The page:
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Re: update: http progress notification

From: Adrien de Croy <adrien@qbik.com>
Date: Fri, 28 May 2010 11:40:41 +1200
Message-ID: <4BFF02F9.2060107@qbik.com>
To: "Roy T. Fielding" <fielding@gbiv.com>
CC: HTTP Working Group <ietf-http-wg@w3.org>

On 28/05/2010 10:45 a.m., Roy T. Fielding wrote:
> On May 27, 2010, at 2:56 PM, Adrien de Croy wrote:
>> OK, so HTTP/1.0 is covered in any case, since 1xx responses are not allowed to HTTP/1.0 clients.
>> That just leaves the issue of whether a client should indicate support (or desire) for progress notifications or not.
>> I'm a little bit reluctant to suggest the progress notifications should not require any indication from the client.  If only because some clients may want to be able to suppress generation of such messages for whatever reason.
>> So I think my preferred option is a Progress token in the Connection header.  That way I don't have to try and dream up something useful in terms of parameters for a potential Progress request header.  It also means clients that aren't written (e.g. existing clients) to process these messages won't receive them for discarding and waste bandwidth (esp over slower high-cost circuits such as GPRS / G3 etc).
> Sending an additional 10 to 30 bytes on every single request,
> in the critical path, just in case the browser might access
> such a resource (a one in a billion chance, at best), is an
> extremely poor trade-off.

actually if you're behind a corporate firewall that does this, it's 
closer to a 100% chance depending on scanning rules for the firewall 
AV.  When we deploy this with WinGate and AV, that will then be millions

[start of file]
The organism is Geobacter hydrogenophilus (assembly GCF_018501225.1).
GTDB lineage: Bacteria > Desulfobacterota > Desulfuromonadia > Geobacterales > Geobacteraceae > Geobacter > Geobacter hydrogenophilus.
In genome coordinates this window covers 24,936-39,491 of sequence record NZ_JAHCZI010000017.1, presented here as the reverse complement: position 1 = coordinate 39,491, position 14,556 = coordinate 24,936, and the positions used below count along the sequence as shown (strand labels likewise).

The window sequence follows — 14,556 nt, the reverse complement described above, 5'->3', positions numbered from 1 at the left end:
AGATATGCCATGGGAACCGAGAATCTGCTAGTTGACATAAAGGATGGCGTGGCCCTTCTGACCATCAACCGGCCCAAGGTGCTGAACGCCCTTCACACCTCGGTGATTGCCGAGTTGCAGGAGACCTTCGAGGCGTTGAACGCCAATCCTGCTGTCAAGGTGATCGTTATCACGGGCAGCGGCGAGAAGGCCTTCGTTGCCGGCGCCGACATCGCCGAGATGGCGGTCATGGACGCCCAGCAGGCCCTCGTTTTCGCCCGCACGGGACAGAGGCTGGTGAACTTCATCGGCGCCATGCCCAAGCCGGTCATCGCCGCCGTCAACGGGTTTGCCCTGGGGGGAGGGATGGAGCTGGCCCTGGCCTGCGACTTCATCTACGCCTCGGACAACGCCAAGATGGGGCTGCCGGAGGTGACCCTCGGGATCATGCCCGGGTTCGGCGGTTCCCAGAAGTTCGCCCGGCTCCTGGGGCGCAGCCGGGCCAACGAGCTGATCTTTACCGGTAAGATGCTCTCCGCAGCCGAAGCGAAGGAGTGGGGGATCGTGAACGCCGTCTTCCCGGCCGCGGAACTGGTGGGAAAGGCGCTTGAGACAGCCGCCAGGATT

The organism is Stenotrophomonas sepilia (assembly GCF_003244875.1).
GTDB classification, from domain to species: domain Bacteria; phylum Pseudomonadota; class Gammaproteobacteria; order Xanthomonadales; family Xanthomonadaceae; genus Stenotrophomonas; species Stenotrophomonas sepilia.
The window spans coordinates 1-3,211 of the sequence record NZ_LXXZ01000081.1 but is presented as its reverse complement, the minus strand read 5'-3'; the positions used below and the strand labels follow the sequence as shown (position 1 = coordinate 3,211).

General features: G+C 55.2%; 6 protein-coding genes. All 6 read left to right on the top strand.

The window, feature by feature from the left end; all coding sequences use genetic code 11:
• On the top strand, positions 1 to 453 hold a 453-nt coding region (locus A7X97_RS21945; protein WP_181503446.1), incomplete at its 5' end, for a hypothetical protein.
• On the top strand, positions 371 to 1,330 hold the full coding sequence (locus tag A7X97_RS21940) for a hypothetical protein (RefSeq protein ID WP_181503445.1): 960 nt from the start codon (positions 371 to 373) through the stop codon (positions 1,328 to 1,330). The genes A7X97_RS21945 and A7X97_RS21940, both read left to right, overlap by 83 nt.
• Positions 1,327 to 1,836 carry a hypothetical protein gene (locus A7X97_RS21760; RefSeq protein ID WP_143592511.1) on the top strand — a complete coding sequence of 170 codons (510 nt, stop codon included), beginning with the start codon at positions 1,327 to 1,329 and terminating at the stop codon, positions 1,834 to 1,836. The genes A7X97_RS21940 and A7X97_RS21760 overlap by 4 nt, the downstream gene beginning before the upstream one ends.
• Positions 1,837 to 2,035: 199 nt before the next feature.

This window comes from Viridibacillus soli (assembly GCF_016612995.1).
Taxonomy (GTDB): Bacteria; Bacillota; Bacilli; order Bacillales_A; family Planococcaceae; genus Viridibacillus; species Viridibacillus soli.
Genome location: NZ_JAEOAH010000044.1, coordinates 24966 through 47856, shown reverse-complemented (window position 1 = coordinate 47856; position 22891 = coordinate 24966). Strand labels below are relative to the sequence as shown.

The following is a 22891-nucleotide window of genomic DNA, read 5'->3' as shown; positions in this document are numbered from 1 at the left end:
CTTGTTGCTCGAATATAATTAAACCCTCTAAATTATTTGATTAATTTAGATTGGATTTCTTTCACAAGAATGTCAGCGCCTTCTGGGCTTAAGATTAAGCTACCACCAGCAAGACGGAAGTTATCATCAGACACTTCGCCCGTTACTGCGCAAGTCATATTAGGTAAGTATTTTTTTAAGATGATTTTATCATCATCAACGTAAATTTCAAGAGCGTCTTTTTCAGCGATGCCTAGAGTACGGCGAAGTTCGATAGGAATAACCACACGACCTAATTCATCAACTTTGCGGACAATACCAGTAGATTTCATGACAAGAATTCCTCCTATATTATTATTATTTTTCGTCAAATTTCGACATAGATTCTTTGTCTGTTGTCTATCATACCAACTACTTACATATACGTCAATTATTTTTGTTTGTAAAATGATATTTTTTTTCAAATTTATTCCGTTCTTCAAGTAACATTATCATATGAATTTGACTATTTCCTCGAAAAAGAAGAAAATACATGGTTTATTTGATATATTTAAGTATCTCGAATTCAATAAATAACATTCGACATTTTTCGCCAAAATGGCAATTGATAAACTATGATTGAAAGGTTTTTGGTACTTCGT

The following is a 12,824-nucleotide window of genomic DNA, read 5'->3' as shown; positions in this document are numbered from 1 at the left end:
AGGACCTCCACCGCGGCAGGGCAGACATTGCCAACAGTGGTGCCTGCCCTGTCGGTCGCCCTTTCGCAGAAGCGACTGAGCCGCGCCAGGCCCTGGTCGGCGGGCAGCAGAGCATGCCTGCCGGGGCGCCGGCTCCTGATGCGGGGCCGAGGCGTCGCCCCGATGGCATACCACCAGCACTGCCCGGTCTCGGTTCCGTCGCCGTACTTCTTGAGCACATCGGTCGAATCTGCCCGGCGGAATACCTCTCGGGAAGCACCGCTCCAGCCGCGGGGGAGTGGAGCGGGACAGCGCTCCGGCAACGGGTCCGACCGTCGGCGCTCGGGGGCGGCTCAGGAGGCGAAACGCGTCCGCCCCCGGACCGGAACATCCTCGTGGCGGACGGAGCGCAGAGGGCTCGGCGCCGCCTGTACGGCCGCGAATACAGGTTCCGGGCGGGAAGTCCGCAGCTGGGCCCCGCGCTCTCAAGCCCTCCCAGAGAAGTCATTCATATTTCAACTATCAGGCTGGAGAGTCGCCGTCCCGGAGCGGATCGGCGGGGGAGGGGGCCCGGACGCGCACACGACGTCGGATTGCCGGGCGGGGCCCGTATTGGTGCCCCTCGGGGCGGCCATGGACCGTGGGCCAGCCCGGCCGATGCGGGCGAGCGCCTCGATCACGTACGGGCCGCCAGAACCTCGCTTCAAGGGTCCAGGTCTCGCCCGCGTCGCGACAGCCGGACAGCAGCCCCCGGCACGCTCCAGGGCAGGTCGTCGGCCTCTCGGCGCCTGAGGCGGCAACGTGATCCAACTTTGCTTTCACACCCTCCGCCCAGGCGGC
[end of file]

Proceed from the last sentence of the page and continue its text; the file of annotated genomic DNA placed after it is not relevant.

of browsers (and other HTTP agents) seeing these 103s for pretty much 
all requests if we don't negotiate.  I've tested Chrome, FF and IE8, but 
I haven't tested things like windows update, BITS service etc etc etc.  
There's no way to guarantee what won't break.

I was of the impression switching behaviour based on User-Agent was 
frowned upon.  It creates at best a maintenance issue for admins 
(keeping the list of UAs current).

I agree it will be a long time before origin servers generate them.  So 
probably it makes no sense for now for a proxy to forward the Progress 
token upstream, unless it's talking to another proxy.  So actually I 
don't see many of these going over the wire onto the net. The main 
benefit is for a client talking to a local proxy.  RFC2616-compliant 
proxies that don't understand Progress will already strip it.

I don't know of any browser that doesn't already include a Connection 
header in every request already for keep-alives (even through default 
semantics for 1.1 is to keep alive so it's largely redundant), so 
overhead in practise will only be an extra 10 bytes.

Also, clients could make some choices about likelihood of benefit before 
adding Progress to the Connection header.  E.g. for retrieving images, 
JS, CSS etc it could be turned off.

Or behaviour could differ for proxy connections vs direct and be 
configurable in the browser.

Otherwise if we don't advertise support, and it's on by default, we need 
to resort to things like administrative settings, e.g. admin can turn it 
off/on per client IP or UA or Content-Type or something.  That loads up 
burden on the admin.

As for Henrik's point about benefit for non-supporting clients, where 
these messages will stop connection timeouts.  I can understand a client 
may consider something is happening, but if there is no progress 
indicated to the user, we are back at square one (where we are now), 
where the user hits retry a few times then calls his tech support or 
admin.  So I don't think the benefit will be there for browsers.  Other 
agents certainly may benefit.

Maybe the answer to that is a positive exception mechanism.  E.g. proxy 
sends progress to anyone that asks for it, plus a list of extras that 


> If you want this feature to be deployable, then don't rely on
> negotiation.  It isn't going to happen.  Use the user-agent.
> ....Roy
Received on Thursday, 27 May 2010 23:41:22 UTC

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